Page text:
A blog entry by Frida Andréasson

In Sheffield there is a mix of old and modern buildings standing side by side, creating an interesting and vibrant city landscape. Transferring this mix to academia my visit to Sheffield made me think about the possibilities that multidisciplinary collaborations offer and that meeting new people can bring.

Frida Andréasson
PhD student in Health Sciences at the Linnaeus University, Kalmar, Sweden.

During my PhD studies in Sweden, I have thought for some time about a research visit abroad. I first met Professor Sue Yeandle at the International Congress of Gerontology held in San Francisco in 2017, and when I heard about the Sustainable Care Programme I started to think about the possibility of visiting the CIRCLE research team. I was hoping to widen my perspectives and gain further knowledge in my research field, focusing on informal care, couplehood and the use of supportive Information and Communication Technologies. If I was to make a research visit, I also wanted the opportunity to network with researchers and PhD students working in the same research field, but coming from different disciplines. Not the least, I was looking forward to receiving critical and constructive input on my final studies and the writing of the ‘cover’ for my doctoral thesis. My expectations were high!

I am very happy that I got the opportunity to visit the CIRCLE research group and researchers within the Sustainable Care Programme for a week in November 2019. Now, looking back on this one week in Sheffield, I’m amazed by how much energy and food for thought one can gain in such a short visit, given the possibility to take part in the everyday academic life of a dedicated research group. My high held expectations were certainly met!

Photo: Frida Andréasson

The value of new input

Engaging in education, such as university studies, does not only bring new insights and knowledge about different things. Engaging in education also means that one becomes socialised into a certain way of thinking about scientific knowledge, methodology and theory. This, often unconscious, process strengthens the bond between the individual student/researcher and the field of research or discipline to which he or she feels they belong. There are of course many gains concerning shared perspectives and joint frameworks regarding how knowledge is searched for and obtained. But if the boundaries between disciplines and perspectives become too clear cut, there is at the same time a risk for unused possibilities for creative thinking. One might even lose the ability to find the unexpected and see unexpected solutions to old problems, in research and in life.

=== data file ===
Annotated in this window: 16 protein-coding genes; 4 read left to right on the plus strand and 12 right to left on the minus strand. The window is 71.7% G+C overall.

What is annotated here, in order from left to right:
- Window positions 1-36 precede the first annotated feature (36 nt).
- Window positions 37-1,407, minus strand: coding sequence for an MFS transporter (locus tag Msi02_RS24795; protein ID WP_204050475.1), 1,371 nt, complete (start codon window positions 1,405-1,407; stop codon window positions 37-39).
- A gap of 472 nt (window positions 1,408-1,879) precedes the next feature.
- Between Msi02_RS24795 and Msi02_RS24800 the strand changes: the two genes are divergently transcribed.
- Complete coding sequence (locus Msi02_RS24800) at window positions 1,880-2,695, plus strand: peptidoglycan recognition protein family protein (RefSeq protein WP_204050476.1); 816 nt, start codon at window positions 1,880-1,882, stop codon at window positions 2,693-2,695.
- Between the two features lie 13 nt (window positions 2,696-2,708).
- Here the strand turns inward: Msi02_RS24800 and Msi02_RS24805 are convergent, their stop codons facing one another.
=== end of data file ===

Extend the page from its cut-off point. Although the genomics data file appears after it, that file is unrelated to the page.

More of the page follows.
During my visit I had the opportunity to meet colleagues who generously shared their perspectives and ideas on how to build ‘sustainable care’. I was introduced to new and, for me, unfamiliar concepts, and received input regarding ideas and literature for my final study and cover writing. Furthermore, I had the opportunity to ask researchers in the programme about being involved in a multidisciplinary research programme, such as the Sustainable care programme. It turned out that not only did they conduct work within their own work packages, they also do some cross-over work with other work packages as they have different competencies which complement each other. The researchers seem to mirror the interesting mix of the city in which they work and live.

A research visit is not only about research however. Also this is a mix. There was a lot of work, of course. But during my visit I also got the possibility and privilege to get to know a lot of things. I got to know a little about the city of Sheffield and its interesting history.  I got to see the Winter Gardens and the Millennium Gallery. I also spent one evening at the Theatre and another at a Jazz club. But first and foremost I got to meet some genuinely nice people/colleagues who made this stay a memorable experience that brought new energy into my final year as a PhD student.

Thank you!

Many thanks to Sue Yeandle for inviting me to visit the CIRCLE team and for inviting me to some interesting and enjoyable  events. Many thanks also to Kelly Davidge for organising this amazing week and to Dan Williamson for helping me with practical things and for asking me now and then if I needed anything. I received such a warm welcome and I really appreciated that. Many thanks also to all the researchers and PhD students within the Sustainable Care Programme for taking your time to talk to me about your important work.

I also very much want to thank my doctoral supervisors who encouraged me to go on the research visit and a big and humble thank you to my research school SWEAH for making my stay possible through funding my trip.

Frida Andréasson

Frida is a PhD student in Health Sciences at the Linnaeus University, Kalmar, Sweden. Affiliated to the National Graduate School on Ageing and Health (SWEAH) and the Swedish Family Care Competence Centre (SFCCC/Nka).

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